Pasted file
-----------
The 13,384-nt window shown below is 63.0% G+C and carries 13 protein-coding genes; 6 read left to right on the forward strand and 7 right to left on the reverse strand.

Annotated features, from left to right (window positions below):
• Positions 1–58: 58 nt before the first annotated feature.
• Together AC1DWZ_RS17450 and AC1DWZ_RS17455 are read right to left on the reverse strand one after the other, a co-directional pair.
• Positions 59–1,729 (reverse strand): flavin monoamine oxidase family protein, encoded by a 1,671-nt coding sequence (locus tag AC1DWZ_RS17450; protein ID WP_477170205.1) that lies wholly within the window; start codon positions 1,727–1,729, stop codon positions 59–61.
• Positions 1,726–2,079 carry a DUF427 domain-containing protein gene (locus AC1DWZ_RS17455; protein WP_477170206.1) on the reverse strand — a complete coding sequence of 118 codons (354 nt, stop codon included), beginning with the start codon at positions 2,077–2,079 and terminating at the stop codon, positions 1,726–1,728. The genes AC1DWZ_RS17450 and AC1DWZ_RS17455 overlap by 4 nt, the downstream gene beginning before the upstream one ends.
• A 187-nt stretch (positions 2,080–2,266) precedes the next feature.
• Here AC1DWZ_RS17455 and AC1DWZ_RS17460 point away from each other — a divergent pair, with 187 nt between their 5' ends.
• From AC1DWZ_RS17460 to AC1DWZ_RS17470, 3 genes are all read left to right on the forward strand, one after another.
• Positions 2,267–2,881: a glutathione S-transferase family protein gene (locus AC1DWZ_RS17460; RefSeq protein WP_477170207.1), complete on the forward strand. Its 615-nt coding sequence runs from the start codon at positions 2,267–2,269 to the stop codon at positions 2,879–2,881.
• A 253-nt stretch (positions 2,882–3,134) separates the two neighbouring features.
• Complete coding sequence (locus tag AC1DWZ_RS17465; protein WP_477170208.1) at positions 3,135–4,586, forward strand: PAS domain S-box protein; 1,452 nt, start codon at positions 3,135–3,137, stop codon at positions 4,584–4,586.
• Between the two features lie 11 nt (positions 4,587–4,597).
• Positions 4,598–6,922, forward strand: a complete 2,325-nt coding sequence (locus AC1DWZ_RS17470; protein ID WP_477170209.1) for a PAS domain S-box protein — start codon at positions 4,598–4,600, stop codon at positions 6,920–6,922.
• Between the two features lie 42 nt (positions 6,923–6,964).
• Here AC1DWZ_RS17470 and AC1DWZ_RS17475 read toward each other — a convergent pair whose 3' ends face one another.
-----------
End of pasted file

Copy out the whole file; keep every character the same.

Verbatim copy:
The 13,384-nt window shown below is 63.0% G+C and carries 13 protein-coding genes; 6 read left to right on the forward strand and 7 right to left on the reverse strand.

Annotated features, from left to right (window positions below):
• Positions 1–58: 58 nt before the first annotated feature.
• Together AC1DWZ_RS17450 and AC1DWZ_RS17455 are read right to left on the reverse strand one after the other, a co-directional pair.
• Positions 59–1,729 (reverse strand): flavin monoamine oxidase family protein, encoded by a 1,671-nt coding sequence (locus tag AC1DWZ_RS17450; protein ID WP_477170205.1) that lies wholly within the window; start codon positions 1,727–1,729, stop codon positions 59–61.
• Positions 1,726–2,079 carry a DUF427 domain-containing protein gene (locus AC1DWZ_RS17455; protein WP_477170206.1) on the reverse strand — a complete coding sequence of 118 codons (354 nt, stop codon included), beginning with the start codon at positions 2,077–2,079 and terminating at the stop codon, positions 1,726–1,728. The genes AC1DWZ_RS17450 and AC1DWZ_RS17455 overlap by 4 nt, the downstream gene beginning before the upstream one ends.
• A 187-nt stretch (positions 2,080–2,266) precedes the next feature.
• Here AC1DWZ_RS17455 and AC1DWZ_RS17460 point away from each other — a divergent pair, with 187 nt between their 5' ends.
• From AC1DWZ_RS17460 to AC1DWZ_RS17470, 3 genes are all read left to right on the forward strand, one after another.
• Positions 2,267–2,881: a glutathione S-transferase family protein gene (locus AC1DWZ_RS17460; RefSeq protein WP_477170207.1), complete on the forward strand. Its 615-nt coding sequence runs from the start codon at positions 2,267–2,269 to the stop codon at positions 2,879–2,881.
• A 253-nt stretch (positions 2,882–3,134) separates the two neighbouring features.
• Complete coding sequence (locus tag AC1DWZ_RS17465; protein WP_477170208.1) at positions 3,135–4,586, forward strand: PAS domain S-box protein; 1,452 nt, start codon at positions 3,135–3,137, stop codon at positions 4,584–4,586.
• Between the two features lie 11 nt (positions 4,587–4,597).
• Positions 4,598–6,922, forward strand: a complete 2,325-nt coding sequence (locus AC1DWZ_RS17470; protein ID WP_477170209.1) for a PAS domain S-box protein — start codon at positions 4,598–4,600, stop codon at positions 6,920–6,922.
• Between the two features lie 42 nt (positions 6,923–6,964).
• Here AC1DWZ_RS17470 and AC1DWZ_RS17475 read toward each other — a convergent pair whose 3' ends face one another.